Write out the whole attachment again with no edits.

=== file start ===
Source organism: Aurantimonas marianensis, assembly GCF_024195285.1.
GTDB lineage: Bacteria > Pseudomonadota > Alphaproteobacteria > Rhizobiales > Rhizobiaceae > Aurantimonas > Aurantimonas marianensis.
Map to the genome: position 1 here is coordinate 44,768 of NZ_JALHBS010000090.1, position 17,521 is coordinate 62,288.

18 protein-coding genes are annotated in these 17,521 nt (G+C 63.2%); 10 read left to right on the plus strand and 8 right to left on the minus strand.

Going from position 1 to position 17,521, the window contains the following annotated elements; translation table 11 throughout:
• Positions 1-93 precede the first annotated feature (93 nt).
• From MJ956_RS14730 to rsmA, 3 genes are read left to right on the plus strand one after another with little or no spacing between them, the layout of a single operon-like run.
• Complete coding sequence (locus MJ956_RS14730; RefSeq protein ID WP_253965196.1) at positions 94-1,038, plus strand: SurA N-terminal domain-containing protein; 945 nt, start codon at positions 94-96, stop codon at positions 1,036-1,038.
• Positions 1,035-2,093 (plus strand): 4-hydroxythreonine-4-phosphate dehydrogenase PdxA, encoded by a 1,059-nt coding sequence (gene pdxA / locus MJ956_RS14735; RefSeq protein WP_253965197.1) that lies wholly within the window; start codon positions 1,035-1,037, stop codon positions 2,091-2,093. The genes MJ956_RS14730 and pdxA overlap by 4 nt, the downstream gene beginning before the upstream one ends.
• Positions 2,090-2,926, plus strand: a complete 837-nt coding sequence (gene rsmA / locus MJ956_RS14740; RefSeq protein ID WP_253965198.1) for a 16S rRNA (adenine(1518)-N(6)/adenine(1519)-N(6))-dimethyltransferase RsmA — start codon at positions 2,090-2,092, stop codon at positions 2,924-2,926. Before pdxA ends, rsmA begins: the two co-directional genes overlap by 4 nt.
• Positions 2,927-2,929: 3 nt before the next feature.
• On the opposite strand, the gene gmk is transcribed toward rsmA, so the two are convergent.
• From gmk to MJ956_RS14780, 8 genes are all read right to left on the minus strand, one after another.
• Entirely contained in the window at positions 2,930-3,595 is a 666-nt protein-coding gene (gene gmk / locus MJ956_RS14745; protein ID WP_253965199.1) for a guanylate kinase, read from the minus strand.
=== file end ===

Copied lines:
Source organism: Aurantimonas marianensis, assembly GCF_024195285.1.
GTDB lineage: Bacteria > Pseudomonadota > Alphaproteobacteria > Rhizobiales > Rhizobiaceae > Aurantimonas > Aurantimonas marianensis.
Map to the genome: position 1 here is coordinate 44,768 of NZ_JALHBS010000090.1, position 17,521 is coordinate 62,288.

18 protein-coding genes are annotated in these 17,521 nt (G+C 63.2%); 10 read left to right on the plus strand and 8 right to left on the minus strand.

Going from position 1 to position 17,521, the window contains the following annotated elements; translation table 11 throughout:
• Positions 1-93 precede the first annotated feature (93 nt).
• From MJ956_RS14730 to rsmA, 3 genes are read left to right on the plus strand one after another with little or no spacing between them, the layout of a single operon-like run.
• Complete coding sequence (locus MJ956_RS14730; RefSeq protein ID WP_253965196.1) at positions 94-1,038, plus strand: SurA N-terminal domain-containing protein; 945 nt, start codon at positions 94-96, stop codon at positions 1,036-1,038.
• Positions 1,035-2,093 (plus strand): 4-hydroxythreonine-4-phosphate dehydrogenase PdxA, encoded by a 1,059-nt coding sequence (gene pdxA / locus MJ956_RS14735; RefSeq protein WP_253965197.1) that lies wholly within the window; start codon positions 1,035-1,037, stop codon positions 2,091-2,093. The genes MJ956_RS14730 and pdxA overlap by 4 nt, the downstream gene beginning before the upstream one ends.
• Positions 2,090-2,926, plus strand: a complete 837-nt coding sequence (gene rsmA / locus MJ956_RS14740; RefSeq protein ID WP_253965198.1) for a 16S rRNA (adenine(1518)-N(6)/adenine(1519)-N(6))-dimethyltransferase RsmA — start codon at positions 2,090-2,092, stop codon at positions 2,924-2,926. Before pdxA ends, rsmA begins: the two co-directional genes overlap by 4 nt.
• Positions 2,927-2,929: 3 nt before the next feature.
• On the opposite strand, the gene gmk is transcribed toward rsmA, so the two are convergent.
• From gmk to MJ956_RS14780, 8 genes are all read right to left on the minus strand, one after another.
• Entirely contained in the window at positions 2,930-3,595 is a 666-nt protein-coding gene (gene gmk / locus MJ956_RS14745; protein ID WP_253965199.1) for a guanylate kinase, read from the minus strand.